Secondly, the CEI identifies 66 tracts with highly or moderately disproportionate levels of socioeconomic advantage or disadvantage. Of these 66 tracts, 38 are disproportionately advantaged, symbolized by shades of blue, while 28 are disproportionately disadvantaged, symbolized by dark orange and red. Particularly in the southwestern parts of the county, the highly advantaged blue neighborhoods have high concentrations of people with very high incomes, high education levels, and few language barriers. Most of these residents own their homes and very few live in or near poverty. The 28 orange and red neighborhoods along I-270 and in the far eastern sections have high concentrations of residents with the opposite characteristics and are sites of concentrated disadvantage.
The CEI also found the distribution of socioeconomic diversity in the county is associated with racial/ethnic and housing inequity (see charts below). Read more about the CEI’s race/ethnicity and housing analyses in its technical report or watch Montgomery Planning’s CEI presentation before the Montgomery County Planning Board in July 2023.
How can we use the CEI to make Montgomery County a more equitable place?
The CEI is not attached to any policies, programs, or laws, and it cannot change conditions on its own. But it does offer ways to think about how we might increase equity in our county.
For one, yellow neighborhoods are places that have provided space for the county’s full socio-economic diversity, allowing people from a wide range of socioeconomic statuses to live in proximity to each other. While this proximity does not guarantee access to resources or advantageous social networks for disadvantaged residents, it at least provides a precondition for cross-class bonds to form and for disadvantaged people to benefit from spillovers from increased private investment like grocery stores, health care facilities, and quality retail outlets. It also allows more advantaged residents to benefit from cultural richness to which they might not be exposed in a more exclusive neighborhood. Notably, portions of our main transit-accessible downtown areas such as Bethesda and Silver Spring are proportionate, or yellow tracts, indicating high socioeconomic diversity.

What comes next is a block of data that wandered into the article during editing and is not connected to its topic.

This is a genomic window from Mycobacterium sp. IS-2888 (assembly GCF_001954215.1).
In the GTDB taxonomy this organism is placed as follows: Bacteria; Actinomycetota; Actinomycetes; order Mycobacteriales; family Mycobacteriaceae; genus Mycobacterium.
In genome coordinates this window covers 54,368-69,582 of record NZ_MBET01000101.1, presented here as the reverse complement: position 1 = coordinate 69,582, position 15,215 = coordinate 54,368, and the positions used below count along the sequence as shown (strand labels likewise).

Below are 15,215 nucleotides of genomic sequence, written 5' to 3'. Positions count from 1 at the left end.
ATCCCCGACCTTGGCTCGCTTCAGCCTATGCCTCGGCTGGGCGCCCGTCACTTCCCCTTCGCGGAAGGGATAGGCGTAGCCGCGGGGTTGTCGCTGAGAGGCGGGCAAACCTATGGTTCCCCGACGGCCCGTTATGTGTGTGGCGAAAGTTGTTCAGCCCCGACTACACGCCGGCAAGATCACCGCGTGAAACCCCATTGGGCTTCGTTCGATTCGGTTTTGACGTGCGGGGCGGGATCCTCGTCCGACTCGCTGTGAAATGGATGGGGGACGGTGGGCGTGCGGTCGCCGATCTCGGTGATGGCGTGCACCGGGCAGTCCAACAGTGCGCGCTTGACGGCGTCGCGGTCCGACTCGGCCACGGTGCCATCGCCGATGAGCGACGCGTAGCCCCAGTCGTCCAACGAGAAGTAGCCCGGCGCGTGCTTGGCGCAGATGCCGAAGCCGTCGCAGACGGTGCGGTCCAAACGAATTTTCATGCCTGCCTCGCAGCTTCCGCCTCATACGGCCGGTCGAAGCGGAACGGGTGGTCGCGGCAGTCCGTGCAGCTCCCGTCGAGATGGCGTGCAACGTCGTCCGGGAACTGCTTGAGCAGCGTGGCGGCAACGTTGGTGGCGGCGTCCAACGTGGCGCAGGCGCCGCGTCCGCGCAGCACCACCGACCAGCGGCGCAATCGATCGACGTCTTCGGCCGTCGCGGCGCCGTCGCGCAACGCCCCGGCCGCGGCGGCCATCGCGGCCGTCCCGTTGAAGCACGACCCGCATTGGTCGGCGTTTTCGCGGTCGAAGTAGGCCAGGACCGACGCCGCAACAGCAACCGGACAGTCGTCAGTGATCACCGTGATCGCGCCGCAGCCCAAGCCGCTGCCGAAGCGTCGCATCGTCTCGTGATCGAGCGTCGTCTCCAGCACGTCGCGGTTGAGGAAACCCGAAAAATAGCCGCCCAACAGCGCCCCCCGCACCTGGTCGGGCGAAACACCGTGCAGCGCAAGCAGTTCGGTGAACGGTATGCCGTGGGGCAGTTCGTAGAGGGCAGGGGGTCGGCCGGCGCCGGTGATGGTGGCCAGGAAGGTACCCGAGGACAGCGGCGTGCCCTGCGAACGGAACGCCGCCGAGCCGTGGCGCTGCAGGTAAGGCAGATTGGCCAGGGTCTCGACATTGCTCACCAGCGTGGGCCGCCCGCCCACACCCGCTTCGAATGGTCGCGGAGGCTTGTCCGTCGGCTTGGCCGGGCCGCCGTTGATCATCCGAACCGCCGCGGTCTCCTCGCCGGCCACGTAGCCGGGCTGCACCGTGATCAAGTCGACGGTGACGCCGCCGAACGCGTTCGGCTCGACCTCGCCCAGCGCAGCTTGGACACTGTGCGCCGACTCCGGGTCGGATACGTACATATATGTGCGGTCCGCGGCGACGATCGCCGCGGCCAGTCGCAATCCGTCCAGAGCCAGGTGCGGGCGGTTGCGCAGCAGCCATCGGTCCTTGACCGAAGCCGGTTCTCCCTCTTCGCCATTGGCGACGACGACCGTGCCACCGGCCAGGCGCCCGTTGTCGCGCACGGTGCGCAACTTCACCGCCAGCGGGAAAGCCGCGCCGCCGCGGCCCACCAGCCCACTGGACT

Orange and red areas need more investment to help make residents more economically secure, reduce their language barriers, have access to homeownership opportunities, and pursue higher education. New investment in these areas along with careful anti-displacement measures can also attract new residents to improve socioeconomic diversity. Most residents in blue neighborhoods are already economically secure, so these places need investments in housing – especially affordable housing – so that new residents can have access to the amenities there.
Montgomery Planning will apply the CEI to inform our master plans, studies, and policies, and we encourage residents and our partner agencies to use it to develop novel applications. While the CEI offers a new approach to analyzing equity, it is only a starting point. Equity is a complex topic that cannot be reduced to a single index. This tool should be used holistically with other tools, such as community outreach, land use analysis, and research into local history to fully assess context and develop ways to advance equity in neighborhoods across the county.
1 This scoring system is based on a method proposed by Richard Rothstein for gauging the level of racial residential segregation of a neighborhood in his book The Color of Law.
About the author
Benjamin Kraft is a research planner in Montgomery Planning’s Research and Strategic Projects Division. His research and planning work focus on topics related to the economy and employment. Ben has a Ph.D. in city and regional planning from Georgia Tech and a master’s degree in urban planning from the University of Michigan.